(Morning after: Ugh, ugh, ugh -- I misread an axis, inserting an extra 0 -- so major crossouts in one section; why I shouldn't post late at night during pauses in day job stuff)
MinKNOW Upgrade Doubles PerformanceThe first bit of news was simply a software update, yet one which roughly doubled performance of MinION flowcells. Apparently a significant drag on pore lifetime was adapter complexes which would jam in the pore and choke it, preventing that pore from being used again. In effect MinKNOW performs a nano-Heimlich maneuver: by detecting this situation and reversing the voltage (ala read-until), the problem complexes could be ejected and allow the pore to continue being productive.
Immediately some of the most experienced labs started reporting flowcell yields over 10Gb (I think 12 is the public record), whereas Clive Brown from ONT has shown yields in excess of 20Gb. Clive's plots also show flowcell lifespans going out to 72 hours, rather than the currently programmed 48, although the yield flattens significantly by about 60 hours.
Consider that throughput range, either the "low" end of 12 gigabases or the high end of 24 gigabases. MiSeq is rated for 13-15Gb in 2x300 mode, the top output mode (when the kits are good). Ion Proton is rated for 10Gb with the P1 chip. So the highest output desktop sequencer is now MinION! PacBio Sequel, which also delivers long reads is rated at 8Gb per flowcell. Of course, there are vast differences in the data quality between these instruments, but there are certainly a number of applications in which the MinION data from the current basecallers is sufficient. I'm also avoiding an explicit cost comparison, as that brings in a lot of complex variables (such as volume discounts from ONT) but these are all in the same rough range -- or perhaps MinION is ahead. If you buy in bulk, then 1 library on 1 flowcell works out to about $600.How those sighting runs came out.— Clive G. Brown (@Clive_G_Brown) February 28, 2017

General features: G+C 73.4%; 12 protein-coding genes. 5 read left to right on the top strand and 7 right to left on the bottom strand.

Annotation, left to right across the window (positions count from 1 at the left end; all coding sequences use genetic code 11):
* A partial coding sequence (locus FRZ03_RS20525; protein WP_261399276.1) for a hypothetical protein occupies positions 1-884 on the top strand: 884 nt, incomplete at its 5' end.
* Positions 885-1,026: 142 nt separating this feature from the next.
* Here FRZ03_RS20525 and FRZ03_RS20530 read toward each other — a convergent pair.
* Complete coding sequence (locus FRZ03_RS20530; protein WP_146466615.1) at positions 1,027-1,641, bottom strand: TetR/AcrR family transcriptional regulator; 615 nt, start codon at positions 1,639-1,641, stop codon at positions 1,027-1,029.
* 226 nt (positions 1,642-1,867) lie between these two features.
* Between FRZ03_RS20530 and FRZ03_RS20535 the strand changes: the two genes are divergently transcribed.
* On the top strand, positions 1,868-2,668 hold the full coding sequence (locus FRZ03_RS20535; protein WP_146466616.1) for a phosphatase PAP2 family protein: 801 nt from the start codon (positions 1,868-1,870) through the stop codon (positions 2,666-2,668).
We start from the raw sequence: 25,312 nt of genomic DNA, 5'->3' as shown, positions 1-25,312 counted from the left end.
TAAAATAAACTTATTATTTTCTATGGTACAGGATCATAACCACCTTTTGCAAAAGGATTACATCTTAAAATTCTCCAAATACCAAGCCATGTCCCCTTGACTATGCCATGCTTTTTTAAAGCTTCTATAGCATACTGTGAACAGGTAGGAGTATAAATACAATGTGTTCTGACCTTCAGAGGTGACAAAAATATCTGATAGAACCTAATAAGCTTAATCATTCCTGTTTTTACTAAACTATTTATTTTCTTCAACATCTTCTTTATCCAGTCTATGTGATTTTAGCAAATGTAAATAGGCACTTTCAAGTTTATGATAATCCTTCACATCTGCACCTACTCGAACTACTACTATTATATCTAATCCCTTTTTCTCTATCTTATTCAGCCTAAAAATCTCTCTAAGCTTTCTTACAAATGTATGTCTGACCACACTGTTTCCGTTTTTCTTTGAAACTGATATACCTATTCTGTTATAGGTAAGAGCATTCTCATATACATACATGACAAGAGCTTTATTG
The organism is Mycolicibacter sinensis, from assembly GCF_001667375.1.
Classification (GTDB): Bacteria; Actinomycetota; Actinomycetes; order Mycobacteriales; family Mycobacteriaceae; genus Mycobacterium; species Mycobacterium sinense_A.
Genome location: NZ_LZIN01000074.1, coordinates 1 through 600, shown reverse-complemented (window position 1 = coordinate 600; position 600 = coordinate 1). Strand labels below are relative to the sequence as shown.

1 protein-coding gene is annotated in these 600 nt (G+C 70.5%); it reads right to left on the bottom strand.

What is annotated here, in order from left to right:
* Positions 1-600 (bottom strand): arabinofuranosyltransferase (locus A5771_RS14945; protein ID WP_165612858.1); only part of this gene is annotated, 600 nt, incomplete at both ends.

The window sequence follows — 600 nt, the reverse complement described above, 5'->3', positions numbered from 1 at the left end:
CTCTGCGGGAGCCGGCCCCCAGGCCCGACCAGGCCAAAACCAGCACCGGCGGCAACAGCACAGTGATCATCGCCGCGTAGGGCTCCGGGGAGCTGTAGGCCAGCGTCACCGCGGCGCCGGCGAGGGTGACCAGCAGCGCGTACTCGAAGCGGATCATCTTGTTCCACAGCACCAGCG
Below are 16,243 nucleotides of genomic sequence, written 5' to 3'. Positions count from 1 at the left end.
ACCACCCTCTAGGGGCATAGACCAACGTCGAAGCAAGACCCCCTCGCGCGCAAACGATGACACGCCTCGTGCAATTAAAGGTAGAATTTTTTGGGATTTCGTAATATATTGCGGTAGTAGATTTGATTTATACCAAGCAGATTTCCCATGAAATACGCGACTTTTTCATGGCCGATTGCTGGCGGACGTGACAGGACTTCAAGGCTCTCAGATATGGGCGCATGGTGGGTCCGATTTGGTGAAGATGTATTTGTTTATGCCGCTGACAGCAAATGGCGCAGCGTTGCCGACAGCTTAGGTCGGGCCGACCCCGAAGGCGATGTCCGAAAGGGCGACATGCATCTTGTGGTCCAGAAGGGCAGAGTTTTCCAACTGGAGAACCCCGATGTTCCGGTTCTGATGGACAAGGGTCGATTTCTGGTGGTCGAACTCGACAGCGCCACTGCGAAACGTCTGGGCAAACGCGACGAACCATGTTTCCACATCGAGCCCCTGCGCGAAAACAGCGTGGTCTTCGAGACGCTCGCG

Need to find another few G/cell. pic.twitter.com/hhrfSsvNK7
Also just consider the amount of data here: 10Gb is enough for de novo assembly of Drosophila! 20Gb would be enough for Fugu! An awful lot of genomes can now be sequenced de novo on a single MinION flowcell, albeit with the caveat on final data quality.
All of these improvements should carry over to the PromethION, but as far as I can tell no field site has yet generated data. Oxford remains bullish on that instrument (as opposed to my less optimistic viewpoint). If PromethION can really launch with 4X the performance of MinION, then a genome resequencing of human should just about squeeze onto a single flowcell, and Clive has suggested on Twitter that Oxford can flatten coverage variation with read-until and therefore require less average coverage to fully call all variants.
The increased performance, as Clive has pointed out, also has some interesting side-effects. If someone was happy for their application with flowcell performance before these changes, then MinION is now overshooting. That means these applications can tolerate more variability in input yield. It also means that aging flowcells can be better tolerated. I don't know of any flowcell stability data out there, but my anecdotal observation from some we have (rest of experiment didn't gel in sync with deliveries) is that performance does degrade over time.